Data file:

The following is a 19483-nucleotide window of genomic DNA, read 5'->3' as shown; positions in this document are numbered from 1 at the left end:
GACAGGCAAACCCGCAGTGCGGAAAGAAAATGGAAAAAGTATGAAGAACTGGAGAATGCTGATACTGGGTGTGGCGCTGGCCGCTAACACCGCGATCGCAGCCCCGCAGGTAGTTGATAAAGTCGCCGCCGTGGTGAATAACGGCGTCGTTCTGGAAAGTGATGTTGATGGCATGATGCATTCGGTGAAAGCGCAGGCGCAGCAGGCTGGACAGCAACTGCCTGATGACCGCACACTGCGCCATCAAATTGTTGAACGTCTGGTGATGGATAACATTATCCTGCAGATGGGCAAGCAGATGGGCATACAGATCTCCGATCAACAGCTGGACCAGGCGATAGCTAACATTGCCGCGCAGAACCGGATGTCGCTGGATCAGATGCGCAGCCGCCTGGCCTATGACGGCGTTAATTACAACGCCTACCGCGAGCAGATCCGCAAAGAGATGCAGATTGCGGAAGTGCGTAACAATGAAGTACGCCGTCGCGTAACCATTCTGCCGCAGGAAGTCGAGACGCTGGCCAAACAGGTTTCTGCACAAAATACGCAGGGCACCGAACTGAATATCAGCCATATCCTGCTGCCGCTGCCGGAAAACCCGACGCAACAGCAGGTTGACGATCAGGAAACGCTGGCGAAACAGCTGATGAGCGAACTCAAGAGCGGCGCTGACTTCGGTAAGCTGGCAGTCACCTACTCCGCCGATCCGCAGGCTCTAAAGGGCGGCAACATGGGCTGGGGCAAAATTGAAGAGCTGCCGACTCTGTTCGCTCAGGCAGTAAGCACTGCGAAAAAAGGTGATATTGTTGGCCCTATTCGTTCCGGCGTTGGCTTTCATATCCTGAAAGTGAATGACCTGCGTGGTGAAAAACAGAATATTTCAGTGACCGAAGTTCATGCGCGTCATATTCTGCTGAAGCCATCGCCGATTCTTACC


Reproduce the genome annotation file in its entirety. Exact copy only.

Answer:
The following is a 19483-nucleotide window of genomic DNA, read 5'->3' as shown; positions in this document are numbered from 1 at the left end:
GACAGGCAAACCCGCAGTGCGGAAAGAAAATGGAAAAAGTATGAAGAACTGGAGAATGCTGATACTGGGTGTGGCGCTGGCCGCTAACACCGCGATCGCAGCCCCGCAGGTAGTTGATAAAGTCGCCGCCGTGGTGAATAACGGCGTCGTTCTGGAAAGTGATGTTGATGGCATGATGCATTCGGTGAAAGCGCAGGCGCAGCAGGCTGGACAGCAACTGCCTGATGACCGCACACTGCGCCATCAAATTGTTGAACGTCTGGTGATGGATAACATTATCCTGCAGATGGGCAAGCAGATGGGCATACAGATCTCCGATCAACAGCTGGACCAGGCGATAGCTAACATTGCCGCGCAGAACCGGATGTCGCTGGATCAGATGCGCAGCCGCCTGGCCTATGACGGCGTTAATTACAACGCCTACCGCGAGCAGATCCGCAAAGAGATGCAGATTGCGGAAGTGCGTAACAATGAAGTACGCCGTCGCGTAACCATTCTGCCGCAGGAAGTCGAGACGCTGGCCAAACAGGTTTCTGCACAAAATACGCAGGGCACCGAACTGAATATCAGCCATATCCTGCTGCCGCTGCCGGAAAACCCGACGCAACAGCAGGTTGACGATCAGGAAACGCTGGCGAAACAGCTGATGAGCGAACTCAAGAGCGGCGCTGACTTCGGTAAGCTGGCAGTCACCTACTCCGCCGATCCGCAGGCTCTAAAGGGCGGCAACATGGGCTGGGGCAAAATTGAAGAGCTGCCGACTCTGTTCGCTCAGGCAGTAAGCACTGCGAAAAAAGGTGATATTGTTGGCCCTATTCGTTCCGGCGTTGGCTTTCATATCCTGAAAGTGAATGACCTGCGTGGTGAAAAACAGAATATTTCAGTGACCGAAGTTCATGCGCGTCATATTCTGCTGAAGCCATCGCCGATTCTTACC